Saturday, August 12, 2017

Ettore Sottsass at the Met Breuer

Saw this colorful and boisterous exhibition yesterday at the Met Breuer and can easily tell you to go and see it. I've know Sottsass designs and objects since the early 70's and this show is a great opportunity for those who are not familiar with his stuff which I think is a large group to get to know it.
Probably he is best known for his connection to the Memphis design group and its wild ideas on design both functional and far out. The show is colorful and fun because his work make great use of color, form, design and outrageous notions about what is design and who gives a fuck. The work is loony and loopy cartoony and animated.
His most famous object is probably the Olivetti manual typewritter from 1968, all bright red and glowing, and its here on display, but I was always more intrigued by his furniture and ceramics and glass works many of which are also on display.
They are beautiful, fanciful and tactile I really had a hard time not touching them, rubbing my hands across their beautiful surfaces. Also on display and this is where my problems with not only this show but with this current "in" curatorial idea of presenting objects and such that the artist did not do, but which they (the curators) think deserve and need to be seen along aside the artist's work and serve for them (the curators) as a teachable moment.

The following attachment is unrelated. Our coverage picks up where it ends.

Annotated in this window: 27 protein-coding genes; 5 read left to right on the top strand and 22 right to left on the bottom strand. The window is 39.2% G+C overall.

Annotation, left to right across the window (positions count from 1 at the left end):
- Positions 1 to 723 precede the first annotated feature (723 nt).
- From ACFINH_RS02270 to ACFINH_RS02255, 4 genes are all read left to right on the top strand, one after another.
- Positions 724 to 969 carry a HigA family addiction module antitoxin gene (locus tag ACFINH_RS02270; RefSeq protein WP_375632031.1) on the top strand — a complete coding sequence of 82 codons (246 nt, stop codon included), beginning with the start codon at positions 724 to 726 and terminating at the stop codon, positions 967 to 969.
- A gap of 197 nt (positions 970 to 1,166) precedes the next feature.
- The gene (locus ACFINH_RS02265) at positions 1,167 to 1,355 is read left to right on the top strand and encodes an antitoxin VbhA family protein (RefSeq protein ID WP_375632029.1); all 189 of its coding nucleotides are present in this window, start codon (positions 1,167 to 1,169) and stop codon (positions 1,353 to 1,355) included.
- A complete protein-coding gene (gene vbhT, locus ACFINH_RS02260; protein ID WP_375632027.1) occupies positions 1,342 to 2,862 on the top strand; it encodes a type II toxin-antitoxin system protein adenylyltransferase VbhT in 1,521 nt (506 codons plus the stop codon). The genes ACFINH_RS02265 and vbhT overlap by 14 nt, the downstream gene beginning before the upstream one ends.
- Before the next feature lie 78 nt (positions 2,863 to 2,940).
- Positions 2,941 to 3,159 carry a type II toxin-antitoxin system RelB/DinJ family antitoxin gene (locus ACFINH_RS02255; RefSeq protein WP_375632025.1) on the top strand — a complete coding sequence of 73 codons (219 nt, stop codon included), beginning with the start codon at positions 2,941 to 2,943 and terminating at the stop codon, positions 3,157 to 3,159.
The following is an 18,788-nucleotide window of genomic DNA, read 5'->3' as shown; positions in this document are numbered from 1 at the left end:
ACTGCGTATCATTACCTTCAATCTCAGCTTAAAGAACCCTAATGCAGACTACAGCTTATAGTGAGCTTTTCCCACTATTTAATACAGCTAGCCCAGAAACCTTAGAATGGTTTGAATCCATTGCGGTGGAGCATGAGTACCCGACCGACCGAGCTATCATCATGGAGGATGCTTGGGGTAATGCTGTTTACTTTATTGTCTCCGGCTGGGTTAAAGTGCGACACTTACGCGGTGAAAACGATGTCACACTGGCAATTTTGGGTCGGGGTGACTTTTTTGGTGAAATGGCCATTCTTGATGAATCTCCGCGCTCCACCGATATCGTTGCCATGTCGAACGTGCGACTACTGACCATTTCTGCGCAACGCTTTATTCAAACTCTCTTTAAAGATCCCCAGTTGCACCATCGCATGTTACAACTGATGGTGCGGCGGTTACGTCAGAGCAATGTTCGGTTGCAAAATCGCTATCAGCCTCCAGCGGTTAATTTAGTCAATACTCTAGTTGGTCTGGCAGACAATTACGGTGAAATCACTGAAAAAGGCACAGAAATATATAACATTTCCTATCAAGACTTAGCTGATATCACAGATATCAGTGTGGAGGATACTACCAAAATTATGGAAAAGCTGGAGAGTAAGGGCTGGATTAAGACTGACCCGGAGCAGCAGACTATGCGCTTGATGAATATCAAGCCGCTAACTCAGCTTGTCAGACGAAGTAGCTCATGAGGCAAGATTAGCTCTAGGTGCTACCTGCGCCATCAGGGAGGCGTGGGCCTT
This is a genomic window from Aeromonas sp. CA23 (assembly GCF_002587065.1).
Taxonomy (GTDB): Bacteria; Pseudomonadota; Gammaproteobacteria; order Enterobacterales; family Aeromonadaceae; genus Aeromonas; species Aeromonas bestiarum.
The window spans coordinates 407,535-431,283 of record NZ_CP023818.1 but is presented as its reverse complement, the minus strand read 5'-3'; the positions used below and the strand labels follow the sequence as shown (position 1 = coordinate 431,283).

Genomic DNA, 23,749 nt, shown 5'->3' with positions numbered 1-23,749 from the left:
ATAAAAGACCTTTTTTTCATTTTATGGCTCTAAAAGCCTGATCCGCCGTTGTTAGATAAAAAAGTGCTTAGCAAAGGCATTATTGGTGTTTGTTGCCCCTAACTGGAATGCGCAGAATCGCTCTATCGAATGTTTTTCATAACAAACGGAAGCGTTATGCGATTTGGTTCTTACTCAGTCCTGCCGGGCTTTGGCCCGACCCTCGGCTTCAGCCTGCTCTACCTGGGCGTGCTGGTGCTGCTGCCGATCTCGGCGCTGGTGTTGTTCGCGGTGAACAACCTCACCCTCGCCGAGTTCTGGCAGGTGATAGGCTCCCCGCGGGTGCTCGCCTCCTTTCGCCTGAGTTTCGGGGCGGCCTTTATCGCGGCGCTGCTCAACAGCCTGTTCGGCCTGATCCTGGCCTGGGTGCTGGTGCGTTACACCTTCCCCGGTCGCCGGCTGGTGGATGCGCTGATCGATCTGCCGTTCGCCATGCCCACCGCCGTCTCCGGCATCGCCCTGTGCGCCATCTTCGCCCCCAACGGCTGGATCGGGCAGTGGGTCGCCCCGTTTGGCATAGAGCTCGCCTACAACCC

These moments are starting to drive me nuts, so in this show there are many many examples of other artist's work, some known and some anonymous going back to nearly prehistoric times, this is after all the Met, and they have the stuff to pull out of their storage bins. So we get some great work by Joseph Hoffmann (how about the Met just give him a show of his own) some marvelous Hopi kachinas (who doesn't like kachinas) and wonderful pieces of antiquity from Egypt and India all placed along side Sottsass's pieces, that just confuse and for some like me simply annoy. .
I mean do we really need some minor Lichtenstein works on paper? or oh no not another tired old Frank Stella painting. And really what does the Donald Judd piece teach me about Italian design? This is not only a practice at the Met, Its all over the place you can see it at the Moma, The Whitney and at practically every museum in the city. Leave me alone, I don't need you curators telling me why this artist relates to that artist, and also why is it necessary to call every show and artist seminal.


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